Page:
PRESS FAIL: AS GE CEO STEPS DOWN, BOSTON JOURNALISTS MUST DO THEIR JOB

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June 14, 2017

BY JASON PRAMAS @JASONPRAMAS

recent column by the Boston Globe‘s Shirley Leung perfectly encapsulates the problem with local media cheerleading for General Electric’s decision to move its headquarters to Boston. The title alone says it all: “Will GE’s new CEO remain committed to Boston?” Because, like so many pieces on the subject by Leung and company, it fails to ask the key question: why did state and local government shovel huge amounts of public money to a private enterprise, and put it in a position to potentially cause grievous harm to a major city’s economy, to begin with? And why did the region’s newspaper of record — and much of the Boston press corps — back the scheme so uncritically?

But now, after all the prattle by fawning journalists about the days of wine and roses to come, it turns out that the various moves GE CEO Jeff Immelt made to reinvent the conglomerate as an “innovation” company came at the expense of a significant drop in profits. And it looks like the GE board balked and forced Immelt out — although the official line is that he “stepped down.” Doubtless after noting a rise in share prices in March after activist investors told Fox News that he might be pushed into retirement. He’s been replaced with a new CEO from within GE’s own ranks, John Flannery. Who hails from Chicago, and may not have the same warm fuzzies for the Hub that Immelt at least pretended to have. If Flannery doesn’t back the Boston deal as strongly as Immelt that could mean disaster for everyone who shilled for it. And if GE’s stock prices continue to tank, fuggedaboutit!

In that spirit, it’s worth recalling that the whole boondoggle was dumped on the public by Mayor Marty Walsh and Gov. Charlie Baker as a done deal in January 2016. There were no public forums on the plan, no deliberation by the state legislature or the Boston City Council, and certainly no referendums. The whole thing was cooked up on the quiet by high level politicians, their aides, and top GE brass. In the end, over $145 million in state and city tax breaks and direct aid was promised to GE — together with another $25 million in state money to fix up the area around the site of the company’s new Fort Point HQ, and up to $100 million in repairs to the Old Northern Ave. bridge. Up to $270 million in public money in total. Although the bridge project is now up in the air; so the final total — as with all final totals in public spending — remains to be seen. Still, a huge amount of money to spend on a vast multinational any way you slice it. Especially when GE is not yet being asked to pay rent for the 20 year lease on the public property its new headquarters is using.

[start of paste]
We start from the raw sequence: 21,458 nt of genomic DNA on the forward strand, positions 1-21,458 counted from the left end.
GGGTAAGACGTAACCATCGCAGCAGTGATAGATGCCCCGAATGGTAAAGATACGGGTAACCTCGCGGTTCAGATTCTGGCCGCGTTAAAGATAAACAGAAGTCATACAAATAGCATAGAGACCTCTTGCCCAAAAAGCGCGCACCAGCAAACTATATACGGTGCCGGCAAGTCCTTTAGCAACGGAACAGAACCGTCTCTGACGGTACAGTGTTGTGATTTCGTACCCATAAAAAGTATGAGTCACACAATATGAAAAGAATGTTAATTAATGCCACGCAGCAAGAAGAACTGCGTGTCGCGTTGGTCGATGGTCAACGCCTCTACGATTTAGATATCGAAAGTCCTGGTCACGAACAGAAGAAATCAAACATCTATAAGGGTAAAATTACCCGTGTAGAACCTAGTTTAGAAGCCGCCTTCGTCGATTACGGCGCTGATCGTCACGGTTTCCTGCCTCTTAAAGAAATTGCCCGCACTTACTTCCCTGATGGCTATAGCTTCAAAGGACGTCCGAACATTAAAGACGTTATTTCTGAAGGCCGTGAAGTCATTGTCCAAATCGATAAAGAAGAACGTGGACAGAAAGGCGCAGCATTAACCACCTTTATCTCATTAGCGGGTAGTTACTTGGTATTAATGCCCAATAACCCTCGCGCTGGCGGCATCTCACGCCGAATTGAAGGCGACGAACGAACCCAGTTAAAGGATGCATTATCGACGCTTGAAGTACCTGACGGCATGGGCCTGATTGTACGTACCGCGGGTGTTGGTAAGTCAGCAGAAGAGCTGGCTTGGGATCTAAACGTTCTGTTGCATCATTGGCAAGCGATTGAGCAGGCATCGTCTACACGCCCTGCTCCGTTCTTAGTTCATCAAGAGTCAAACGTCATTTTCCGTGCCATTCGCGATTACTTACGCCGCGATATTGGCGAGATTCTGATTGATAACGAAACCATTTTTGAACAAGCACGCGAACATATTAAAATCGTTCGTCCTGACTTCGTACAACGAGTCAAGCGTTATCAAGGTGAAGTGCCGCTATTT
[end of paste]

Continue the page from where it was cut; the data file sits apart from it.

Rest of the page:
As my own series of columns on the deal showed last year, GE has a decades-long track record of screwing government at all levels, communities it operates in, and its own workers six ways from Sunday. Which is why unearthing corporate crime after corporate crime by way of demonstrating why the people of Massachusetts have absolutely no reason to trust the company did not require much new reporting on my part. It was a relatively simple matter of looking at major investigative stories on GE by several news outlets — including the Globe itself. What I found was disturbing in the extreme. Yet the largest Boston news outlets were virtually silent about the very obvious downsides to championing the payoff of a corporate behemoth to relocate its HQ to our fair city. And now the most prominent of them is clearly getting worried about its violation of the public trust.